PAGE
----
Have you ever found yourself sitting in the theater, watching a Pixar film, and contemplating what it is about CGI animation that makes for some of the best children’s movies?
The evolution of this field of graphic design didn’t happen over a very long, extended period – but instead over a couple of decades. In fact, the rapid advancement of computer processing power is primarily what served as a catalyst for the explosion of CGI animation. But what is CGI animation, exactly?
If you’re a computer graphic design artist, this post may not be for you. However, for those of you out there who are curious about this fascinating form of animation – read on for a brief history of the world of animation, and how computers completely transformed the art form.
What Ever Happened to Plain Old Cartoons?
Most of you can likely name at least one or two of your favorite childhood cartoons. Maybe it was Scooby Doo, the Flintstones or even the Jetsons. Maybe you’re a bit younger (or not) and you still enjoy your Saturday morning cartoons.
However, most of the older folks out there probably started noticing that more and more cartoons look just a little bit different – just a little bit more real. What is it about CGI animation that gives the characters and the overall imagery more realism? The answer to that requires some history.
The history of animation is both nostalgic and sad. Many decades ago, animators were traditional artists who drew pictures by hand. Traditional animation consisted of a whole team of animators who would draw and color images on “cels” – transparent sheets that were placed on top of a background image to create a multi-layered frame.
In this way, segments of an image could change from frame to frame without the entire picture being redrawn. You can see an example of layers in the image to the left. The blue arrow points to the background, the green arrow to the layer with two characters, and a red arrow pointing to the third layer with an image of a flying paper airplane. By manipulating the drawings in each layer from frame to frame, animators would create what many adults today remember as the traditional cartoon.
Many movie fans may remember the hype surrounding the digital remastering of old films such as Star Wars, where computer animation was used to digitally enhance the film. The first stages of CGI animation included 2D animation. This simply involved computers doing what animators had been doing for decades – creating multiple frames of images each second in order to generate the visual effect of animation.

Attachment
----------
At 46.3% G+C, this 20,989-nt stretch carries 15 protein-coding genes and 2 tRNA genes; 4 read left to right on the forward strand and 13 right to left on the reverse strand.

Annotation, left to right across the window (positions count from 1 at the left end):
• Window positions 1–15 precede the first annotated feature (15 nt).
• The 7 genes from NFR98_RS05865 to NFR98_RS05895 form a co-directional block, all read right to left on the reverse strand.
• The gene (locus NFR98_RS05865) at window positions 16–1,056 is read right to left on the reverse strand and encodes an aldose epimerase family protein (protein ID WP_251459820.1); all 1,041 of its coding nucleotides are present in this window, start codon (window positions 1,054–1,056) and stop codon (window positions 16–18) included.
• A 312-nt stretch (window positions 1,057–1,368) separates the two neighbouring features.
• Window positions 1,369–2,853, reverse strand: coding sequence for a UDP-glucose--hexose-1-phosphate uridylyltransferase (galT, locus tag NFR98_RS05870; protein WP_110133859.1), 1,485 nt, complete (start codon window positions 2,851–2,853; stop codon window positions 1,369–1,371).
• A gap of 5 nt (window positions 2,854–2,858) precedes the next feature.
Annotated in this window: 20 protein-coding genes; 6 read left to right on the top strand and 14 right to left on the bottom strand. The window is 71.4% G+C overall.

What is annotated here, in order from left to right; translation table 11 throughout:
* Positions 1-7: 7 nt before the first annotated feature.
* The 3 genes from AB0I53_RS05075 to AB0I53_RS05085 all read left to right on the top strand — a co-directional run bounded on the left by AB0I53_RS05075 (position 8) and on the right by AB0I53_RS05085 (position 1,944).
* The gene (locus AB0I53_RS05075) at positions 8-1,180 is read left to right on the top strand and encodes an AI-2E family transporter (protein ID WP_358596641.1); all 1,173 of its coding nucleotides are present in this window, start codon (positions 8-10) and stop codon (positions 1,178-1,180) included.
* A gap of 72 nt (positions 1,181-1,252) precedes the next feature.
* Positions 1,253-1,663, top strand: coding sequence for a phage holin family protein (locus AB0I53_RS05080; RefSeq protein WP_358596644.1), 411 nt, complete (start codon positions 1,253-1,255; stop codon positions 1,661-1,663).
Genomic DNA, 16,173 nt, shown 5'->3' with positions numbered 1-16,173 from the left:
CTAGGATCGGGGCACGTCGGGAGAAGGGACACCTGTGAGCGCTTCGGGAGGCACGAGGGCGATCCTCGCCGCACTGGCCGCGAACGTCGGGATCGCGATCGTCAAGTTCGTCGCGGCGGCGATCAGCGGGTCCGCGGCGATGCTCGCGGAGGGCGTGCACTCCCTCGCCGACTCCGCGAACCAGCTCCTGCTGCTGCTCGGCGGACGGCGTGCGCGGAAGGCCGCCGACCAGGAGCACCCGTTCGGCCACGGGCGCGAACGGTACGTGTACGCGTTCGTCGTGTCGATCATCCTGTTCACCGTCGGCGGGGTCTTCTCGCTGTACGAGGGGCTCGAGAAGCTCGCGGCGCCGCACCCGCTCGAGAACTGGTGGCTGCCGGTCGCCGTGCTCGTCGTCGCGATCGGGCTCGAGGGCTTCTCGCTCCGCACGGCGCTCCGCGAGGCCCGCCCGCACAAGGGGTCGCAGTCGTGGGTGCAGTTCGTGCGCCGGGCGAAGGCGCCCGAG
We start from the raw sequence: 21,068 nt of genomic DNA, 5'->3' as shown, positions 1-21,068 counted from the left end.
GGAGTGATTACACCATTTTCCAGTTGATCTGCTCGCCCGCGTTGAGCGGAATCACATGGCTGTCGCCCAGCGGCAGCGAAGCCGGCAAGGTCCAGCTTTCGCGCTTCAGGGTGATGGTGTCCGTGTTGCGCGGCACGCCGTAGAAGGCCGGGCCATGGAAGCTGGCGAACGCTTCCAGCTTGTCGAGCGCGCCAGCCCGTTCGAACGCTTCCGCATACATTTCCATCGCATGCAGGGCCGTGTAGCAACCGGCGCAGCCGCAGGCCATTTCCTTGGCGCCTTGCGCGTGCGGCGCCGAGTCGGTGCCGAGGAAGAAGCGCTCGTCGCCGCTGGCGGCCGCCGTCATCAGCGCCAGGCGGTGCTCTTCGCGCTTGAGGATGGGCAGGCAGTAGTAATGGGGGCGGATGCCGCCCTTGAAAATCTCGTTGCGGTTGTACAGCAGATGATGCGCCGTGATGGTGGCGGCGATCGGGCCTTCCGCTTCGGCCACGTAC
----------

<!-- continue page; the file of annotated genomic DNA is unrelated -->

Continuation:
The difference in this case was that as the field of computer graphic design advanced, the images gradually became much more advanced than most cartoon animators could manage by hand. The simplest form of this type of animation can be seen in the animated GIF files that became wildly popular on the Internet throughout the late 1990’s.
These images were created by packaging together a series of static images switched from frame to frame by a time delay defined by a control script within the GIF file itself. The time delay on most animated GIFS are pretty long, so it doesn’t provide for very fluid motion, but the concept of “animation” is still there.
The picture below is an example of one such completed animated GIF.
Now, all of this is grade school level compared to the impressive level that 3D CGI animation technology is at today. How did we get from 1990’s computer animation to the sort of iMax 3D cartoons you love to watch? The simple answer is processing power. With today’s amazing CPU processing capabilities, computer animators are now able to create a 3 dimensional “model” to start with.
This model is only somewhat like it’s 2D counterpart, except now computers have the ability to not only modify large parts of a 2 dimensional image as “layers” – they can calculate and modify very small sections of an object within a 3D world. Because of the level of programming and processor power required, this sort of animation was available only to the largest movie production companies who could afford the computer systems.
However, today your own desktop computer can handle it – and there’s even free software like Blender, which Aibek covered in his article on 4 apps for a graphic designer on a budget, and Simon described one of the video games called Yo Frankie! which was created with the Blender engine. I installed the software on my own desktop and within 30 minutes the tutorial taught me how to create the start of a snowman character within a virtual 3D world.
The concept of today’s level of 3D CGI animation is an evolution from basic cartoon animation into a simulated world that seeks to represent realism as accurately as possible. It does this by slicing up the world into the smallest segments possible, and then controlling how those tiny parts of real world objects move, react and change based on the other objects and conditions within that 3D world.
I remember watching The Polar Express when it was first released and thinking to myself how dead the characters looked. When they spoke, their tongues lay still like dead fish and their eyes were often expressionless. I actually thought, at the time, that computers would never be able to realistically simulate the real world, or at least a real person. But, you know what, while researching this article I came across this video of “Emily,” a digitally recreated face of a real actress. I have to say, I was very impressed and I think you will be as well.
What is your take on the current state of the art for CGI animation? Do you think that it will eventually completely replace traditional animation? Share your opinion in the comments section below.